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Title: Adaptive structured parallelism
Author: González Vélez, Horacio
Awarding Body: University of Edinburgh
Current Institution: University of Edinburgh
Date of Award: 2008
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Algorithmic skeletons abstract commonly-used patterns of parallel computation, communication, and interaction. Parallel programs are expressed by interweaving parameterised skeletons analogously to the way in which structured sequential programs are developed, using well-defined constructs. Skeletons provide top-down design composition and control inheritance throughout the program structure. Based on the algorithmic skeleton concept, structured parallelism provides a high-level parallel programming technique which allows the conceptual description of parallel programs whilst fostering platform independence and algorithm abstraction. By decoupling the algorithm specification from machine-dependent structural considerations, structured parallelism allows programmers to code programs regardless of how the computation and communications will be executed in the system platform. Meanwhile, large non-dedicated multiprocessing systems have long posed a challenge to known distributed systems programming techniques as a result of the inherent heterogeneity and dynamism of their resources. Scant research has been devoted to the use of structural information provided by skeletons in adaptively improving program performance, based on resource utilisation. This thesis presents a methodology to improve skeletal parallel programming in heterogeneous distributed systems by introducing adaptivity through resource awareness. As we hypothesise that a skeletal program should be able to adapt to the dynamic resource conditions over time using its structural forecasting information, we have developed ASPara: Adaptive Structured Parallelism. ASPara is a generic methodology to incorporate structural information at compilation into a parallel program, which will help it to adapt at execution. By means of the skeleton API, ASPara instruments a skeletal program with a series of pragmatic rules, which depend on particular performance thresholds based on the nature of the skeleton, the computation/communication ratio of the program, and the availability of resources in the system. Every rule essentially determines the scheduling for the given skeleton. ASpara is comprised of four phases: programming, compilation, calibration, and execution. We illustrate the feasibility of this approach and its associated performance improvements using independent case studies based on two algorithmic skeletons, the task farm and the pipeline, programmed in C and MPI and executed in a non-dedicated heterogeneous bi-cluster system.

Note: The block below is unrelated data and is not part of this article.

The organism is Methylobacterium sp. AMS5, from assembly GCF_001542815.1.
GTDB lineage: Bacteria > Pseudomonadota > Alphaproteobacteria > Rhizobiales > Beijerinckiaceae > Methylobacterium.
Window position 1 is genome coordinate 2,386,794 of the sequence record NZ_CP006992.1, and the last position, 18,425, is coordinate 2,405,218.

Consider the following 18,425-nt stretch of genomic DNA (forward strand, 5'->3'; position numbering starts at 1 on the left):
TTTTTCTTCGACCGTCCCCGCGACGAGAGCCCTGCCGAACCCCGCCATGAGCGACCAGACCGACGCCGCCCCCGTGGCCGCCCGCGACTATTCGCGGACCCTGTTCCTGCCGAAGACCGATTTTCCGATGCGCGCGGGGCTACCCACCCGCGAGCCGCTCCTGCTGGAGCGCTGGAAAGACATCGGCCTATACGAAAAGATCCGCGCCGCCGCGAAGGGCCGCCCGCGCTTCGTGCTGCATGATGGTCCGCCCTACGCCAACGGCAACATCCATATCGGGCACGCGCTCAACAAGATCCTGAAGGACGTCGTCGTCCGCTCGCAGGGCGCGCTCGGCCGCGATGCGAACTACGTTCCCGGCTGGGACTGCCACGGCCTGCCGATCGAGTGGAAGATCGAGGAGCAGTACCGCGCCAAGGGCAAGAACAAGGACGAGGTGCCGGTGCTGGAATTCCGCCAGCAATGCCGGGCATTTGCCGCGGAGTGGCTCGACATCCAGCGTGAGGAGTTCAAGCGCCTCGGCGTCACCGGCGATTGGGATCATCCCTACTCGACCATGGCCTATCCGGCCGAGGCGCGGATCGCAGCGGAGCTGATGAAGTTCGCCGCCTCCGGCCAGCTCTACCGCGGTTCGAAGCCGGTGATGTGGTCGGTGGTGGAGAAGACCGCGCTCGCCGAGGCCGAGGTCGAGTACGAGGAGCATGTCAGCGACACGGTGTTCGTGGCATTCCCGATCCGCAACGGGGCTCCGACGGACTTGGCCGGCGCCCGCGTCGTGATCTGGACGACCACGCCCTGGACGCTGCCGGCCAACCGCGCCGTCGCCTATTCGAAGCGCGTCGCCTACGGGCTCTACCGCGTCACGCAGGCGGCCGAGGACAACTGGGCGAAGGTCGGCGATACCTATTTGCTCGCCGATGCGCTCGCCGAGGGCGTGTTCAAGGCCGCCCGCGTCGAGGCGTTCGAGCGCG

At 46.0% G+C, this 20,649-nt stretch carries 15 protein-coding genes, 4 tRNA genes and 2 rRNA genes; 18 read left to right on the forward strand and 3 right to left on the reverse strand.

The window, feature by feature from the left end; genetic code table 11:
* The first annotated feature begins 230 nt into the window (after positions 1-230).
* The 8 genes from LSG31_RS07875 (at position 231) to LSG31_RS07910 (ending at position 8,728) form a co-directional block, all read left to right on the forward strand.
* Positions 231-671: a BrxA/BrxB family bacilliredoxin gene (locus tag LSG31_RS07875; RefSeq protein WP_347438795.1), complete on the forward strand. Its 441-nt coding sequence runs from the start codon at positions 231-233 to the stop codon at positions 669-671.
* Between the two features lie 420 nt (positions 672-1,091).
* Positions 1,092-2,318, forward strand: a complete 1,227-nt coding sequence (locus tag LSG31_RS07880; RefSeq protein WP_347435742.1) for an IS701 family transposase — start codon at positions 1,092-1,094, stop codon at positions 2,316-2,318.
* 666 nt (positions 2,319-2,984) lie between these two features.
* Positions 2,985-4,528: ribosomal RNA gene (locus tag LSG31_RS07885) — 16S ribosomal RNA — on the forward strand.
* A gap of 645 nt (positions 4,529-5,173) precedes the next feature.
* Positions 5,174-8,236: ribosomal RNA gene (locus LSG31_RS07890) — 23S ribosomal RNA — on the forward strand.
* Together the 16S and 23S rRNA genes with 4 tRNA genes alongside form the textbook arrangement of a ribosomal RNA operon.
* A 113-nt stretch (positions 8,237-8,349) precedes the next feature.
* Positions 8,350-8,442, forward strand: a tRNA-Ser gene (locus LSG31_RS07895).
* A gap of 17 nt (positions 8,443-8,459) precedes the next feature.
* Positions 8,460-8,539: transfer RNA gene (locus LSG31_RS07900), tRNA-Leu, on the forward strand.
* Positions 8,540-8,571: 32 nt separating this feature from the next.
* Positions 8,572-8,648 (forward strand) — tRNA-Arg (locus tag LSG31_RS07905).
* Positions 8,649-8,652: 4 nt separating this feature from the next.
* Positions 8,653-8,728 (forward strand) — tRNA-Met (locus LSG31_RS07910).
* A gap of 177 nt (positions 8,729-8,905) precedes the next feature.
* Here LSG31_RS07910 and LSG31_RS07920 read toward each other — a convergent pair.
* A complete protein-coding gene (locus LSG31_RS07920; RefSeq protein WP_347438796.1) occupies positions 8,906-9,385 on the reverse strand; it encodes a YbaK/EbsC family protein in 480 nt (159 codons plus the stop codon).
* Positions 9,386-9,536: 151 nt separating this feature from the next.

Supervisor: Not available Sponsor: Not available
Qualification Name: Thesis (Ph.D.) Qualification Level: Doctoral
EThOS ID:  DOI: Not available